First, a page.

The Catholic Encyclopedia, Volume VIII. — New York: Robert Appleton Company. Nihil Obstat. 1910.
Look at other dictionaries:
Fraternal correction — is the admonishing of one s neighbor by a private individual with the purpose of reforming him or, if possible, preventing his sinful indulgence. This is distinct from an official disciplining, whose mouthpiece is a judge or other like superior,… … Wikipedia
Correction, Fraternal — • The admonishing of one s neighbor by a private individual with the purpose of reforming him or, if possible, preventing his sinful indulgence Catholic Encyclopedia. Kevin Knight. 2006 … Catholic encyclopedia
Detraction — • The unjust damaging of another s good name by the revelation of some fault or crime of which that other is really guilty or at any rate is seriously believed to be guilty by the defamer Catholic Encyclopedia. Kevin Knight. 2006. Detraction … Catholic encyclopedia
Corporal and Spiritual Works of Mercy — Corporal and Spiritual Works of Mercy † Catholic Encyclopedia ► Corporal and Spiritual Works of Mercy Mercy as it is here contemplated is said to be a virtue influencing one s will to have compassion for, and, if possible, to… … Catholic encyclopedia
Pope Clement I — Saint Clement I Papacy began 92 AD Papacy ended 99 AD Predecessor Anacletus … Wikipedia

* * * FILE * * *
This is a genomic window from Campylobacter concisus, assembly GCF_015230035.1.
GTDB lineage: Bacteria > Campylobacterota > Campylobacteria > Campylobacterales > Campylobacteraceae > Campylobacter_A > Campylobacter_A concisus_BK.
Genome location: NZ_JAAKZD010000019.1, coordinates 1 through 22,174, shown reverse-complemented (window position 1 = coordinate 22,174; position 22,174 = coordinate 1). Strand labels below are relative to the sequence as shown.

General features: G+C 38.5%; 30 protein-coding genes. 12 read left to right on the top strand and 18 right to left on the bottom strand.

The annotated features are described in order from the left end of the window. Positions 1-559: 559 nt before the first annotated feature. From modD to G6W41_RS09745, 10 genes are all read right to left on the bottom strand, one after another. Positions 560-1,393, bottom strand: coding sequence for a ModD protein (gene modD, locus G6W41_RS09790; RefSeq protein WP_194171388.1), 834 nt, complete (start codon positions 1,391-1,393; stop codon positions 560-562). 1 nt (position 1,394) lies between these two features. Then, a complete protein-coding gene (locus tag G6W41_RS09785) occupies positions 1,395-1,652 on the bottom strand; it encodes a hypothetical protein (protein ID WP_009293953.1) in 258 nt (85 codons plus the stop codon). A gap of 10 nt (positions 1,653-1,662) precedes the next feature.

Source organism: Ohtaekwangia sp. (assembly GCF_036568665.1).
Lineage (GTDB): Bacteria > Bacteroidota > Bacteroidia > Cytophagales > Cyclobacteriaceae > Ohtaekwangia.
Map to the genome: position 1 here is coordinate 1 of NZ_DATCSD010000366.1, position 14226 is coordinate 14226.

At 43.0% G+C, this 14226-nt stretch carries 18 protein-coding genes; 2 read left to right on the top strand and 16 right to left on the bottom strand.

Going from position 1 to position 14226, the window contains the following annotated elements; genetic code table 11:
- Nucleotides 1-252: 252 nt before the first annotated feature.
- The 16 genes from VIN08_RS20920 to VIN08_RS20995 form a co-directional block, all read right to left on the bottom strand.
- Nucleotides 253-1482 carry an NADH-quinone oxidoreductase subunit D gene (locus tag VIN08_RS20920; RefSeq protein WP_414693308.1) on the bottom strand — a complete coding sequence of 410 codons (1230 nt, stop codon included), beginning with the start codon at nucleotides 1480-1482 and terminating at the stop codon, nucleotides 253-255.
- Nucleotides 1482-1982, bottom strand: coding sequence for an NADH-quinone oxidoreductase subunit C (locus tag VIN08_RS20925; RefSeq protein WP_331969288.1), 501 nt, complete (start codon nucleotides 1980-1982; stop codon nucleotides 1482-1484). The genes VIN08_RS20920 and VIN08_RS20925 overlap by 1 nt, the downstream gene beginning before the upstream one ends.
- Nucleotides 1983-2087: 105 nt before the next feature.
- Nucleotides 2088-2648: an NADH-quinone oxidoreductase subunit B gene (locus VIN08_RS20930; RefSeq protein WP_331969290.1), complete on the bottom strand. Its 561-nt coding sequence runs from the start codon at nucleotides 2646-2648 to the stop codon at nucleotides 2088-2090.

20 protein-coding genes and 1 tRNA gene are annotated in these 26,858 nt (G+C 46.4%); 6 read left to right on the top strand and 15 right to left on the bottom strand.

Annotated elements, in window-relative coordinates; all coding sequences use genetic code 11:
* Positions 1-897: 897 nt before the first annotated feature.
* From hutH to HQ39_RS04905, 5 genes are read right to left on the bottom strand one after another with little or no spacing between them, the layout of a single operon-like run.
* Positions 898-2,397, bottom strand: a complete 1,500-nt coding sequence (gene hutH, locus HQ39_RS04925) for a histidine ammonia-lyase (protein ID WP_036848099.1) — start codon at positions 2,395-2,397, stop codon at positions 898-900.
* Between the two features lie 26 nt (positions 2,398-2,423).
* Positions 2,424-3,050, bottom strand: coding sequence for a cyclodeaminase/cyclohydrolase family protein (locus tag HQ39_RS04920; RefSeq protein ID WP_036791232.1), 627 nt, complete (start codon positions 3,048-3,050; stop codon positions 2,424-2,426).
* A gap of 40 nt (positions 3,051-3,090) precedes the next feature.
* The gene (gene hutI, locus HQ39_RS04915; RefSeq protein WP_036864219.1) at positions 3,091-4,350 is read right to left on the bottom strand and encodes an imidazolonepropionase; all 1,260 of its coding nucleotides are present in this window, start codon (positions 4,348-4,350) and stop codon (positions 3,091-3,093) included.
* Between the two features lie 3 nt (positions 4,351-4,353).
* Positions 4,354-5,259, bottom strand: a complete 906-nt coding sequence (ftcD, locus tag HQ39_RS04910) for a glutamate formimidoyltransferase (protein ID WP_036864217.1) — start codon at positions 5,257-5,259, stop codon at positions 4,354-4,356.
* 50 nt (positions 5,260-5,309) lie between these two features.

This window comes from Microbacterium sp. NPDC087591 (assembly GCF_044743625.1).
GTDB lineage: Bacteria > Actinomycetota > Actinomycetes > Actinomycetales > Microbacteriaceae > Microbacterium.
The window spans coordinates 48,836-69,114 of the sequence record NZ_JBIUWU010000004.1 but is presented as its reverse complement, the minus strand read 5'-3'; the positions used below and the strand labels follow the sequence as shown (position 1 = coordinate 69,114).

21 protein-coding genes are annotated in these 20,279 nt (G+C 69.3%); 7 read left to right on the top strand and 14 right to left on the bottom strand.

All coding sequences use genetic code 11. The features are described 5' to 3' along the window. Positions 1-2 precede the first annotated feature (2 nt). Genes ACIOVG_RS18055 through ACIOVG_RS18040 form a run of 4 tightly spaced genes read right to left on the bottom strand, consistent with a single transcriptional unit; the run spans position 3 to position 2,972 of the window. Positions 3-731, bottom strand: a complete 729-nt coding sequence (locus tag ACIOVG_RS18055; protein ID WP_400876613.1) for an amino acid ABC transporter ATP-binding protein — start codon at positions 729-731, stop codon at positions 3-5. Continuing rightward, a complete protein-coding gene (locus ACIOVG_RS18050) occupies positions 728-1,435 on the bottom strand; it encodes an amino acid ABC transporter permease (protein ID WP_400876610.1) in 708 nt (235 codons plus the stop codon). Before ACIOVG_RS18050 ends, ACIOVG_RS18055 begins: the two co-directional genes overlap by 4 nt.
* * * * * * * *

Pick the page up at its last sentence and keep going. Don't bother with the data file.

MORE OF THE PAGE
Confucianism — • An article by Charles F. Aiken. Reviews the key teachings and history of Confucianism, and its relation to Christianity Catholic Encyclopedia. Kevin Knight. 2006. Confucianism Confucianism … Catholic encyclopedia
Mexico — • Situated at the extreme point of the North American continent, bounded on the north by the United States, on the east by the Gulf of Mexico, the Caribbean Sea, British Honduras, and Guatemala, and on the south and west by the Pacific Ocean… … Catholic encyclopedia
Teachings of Opus Dei — The following are the main features of Escrivá s spiritual teachings, the basis of the message Opus Dei was tasked to spread. Another exposition of these main teachings, expressed as the main features of the spirit of Opus Dei, can be found in… … Wikipedia
Fabian Bruskewitz — Fabian Wendelin Bruskewitz (born September 6, 1935 in Milwaukee, Wisconsin) is the bishop of the Roman Catholic Diocese of Lincoln in the U.S. state of Nebraska. He has held that post since 1992. He is considered one of the most conservative… … Wikipedia
Hierarchy of the Early Church — • The word hierarchy is used here to denote the three grades of bishop, priest, and deacon (ministri) Catholic Encyclopedia. Kevin Knight. 2006. Hierarchy of the Early Church Hierarchy of the Early Church … Catholic encyclopedia